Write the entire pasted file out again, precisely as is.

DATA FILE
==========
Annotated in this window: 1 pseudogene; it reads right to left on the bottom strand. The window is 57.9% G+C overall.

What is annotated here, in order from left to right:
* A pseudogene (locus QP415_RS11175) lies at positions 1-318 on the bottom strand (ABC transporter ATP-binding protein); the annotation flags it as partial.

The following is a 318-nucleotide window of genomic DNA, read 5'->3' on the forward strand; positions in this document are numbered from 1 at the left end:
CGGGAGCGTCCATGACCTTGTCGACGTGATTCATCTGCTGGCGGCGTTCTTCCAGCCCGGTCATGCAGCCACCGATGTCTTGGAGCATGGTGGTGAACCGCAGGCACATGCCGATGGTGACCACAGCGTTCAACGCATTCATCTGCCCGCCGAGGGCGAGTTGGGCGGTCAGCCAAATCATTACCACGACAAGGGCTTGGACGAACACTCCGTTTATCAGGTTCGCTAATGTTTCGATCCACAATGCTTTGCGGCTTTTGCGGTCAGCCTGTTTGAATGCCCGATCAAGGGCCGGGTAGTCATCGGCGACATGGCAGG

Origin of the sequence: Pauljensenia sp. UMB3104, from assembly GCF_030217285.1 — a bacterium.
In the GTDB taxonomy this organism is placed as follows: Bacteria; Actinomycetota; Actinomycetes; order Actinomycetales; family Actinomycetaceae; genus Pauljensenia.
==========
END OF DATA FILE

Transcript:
Annotated in this window: 1 pseudogene; it reads right to left on the bottom strand. The window is 57.9% G+C overall.

What is annotated here, in order from left to right:
* A pseudogene (locus QP415_RS11175) lies at positions 1-318 on the bottom strand (ABC transporter ATP-binding protein); the annotation flags it as partial.

The following is a 318-nucleotide window of genomic DNA, read 5'->3' on the forward strand; positions in this document are numbered from 1 at the left end:
CGGGAGCGTCCATGACCTTGTCGACGTGATTCATCTGCTGGCGGCGTTCTTCCAGCCCGGTCATGCAGCCACCGATGTCTTGGAGCATGGTGGTGAACCGCAGGCACATGCCGATGGTGACCACAGCGTTCAACGCATTCATCTGCCCGCCGAGGGCGAGTTGGGCGGTCAGCCAAATCATTACCACGACAAGGGCTTGGACGAACACTCCGTTTATCAGGTTCGCTAATGTTTCGATCCACAATGCTTTGCGGCTTTTGCGGTCAGCCTGTTTGAATGCCCGATCAAGGGCCGGGTAGTCATCGGCGACATGGCAGG

Origin of the sequence: Pauljensenia sp. UMB3104, from assembly GCF_030217285.1 — a bacterium.
In the GTDB taxonomy this organism is placed as follows: Bacteria; Actinomycetota; Actinomycetes; order Actinomycetales; family Actinomycetaceae; genus Pauljensenia.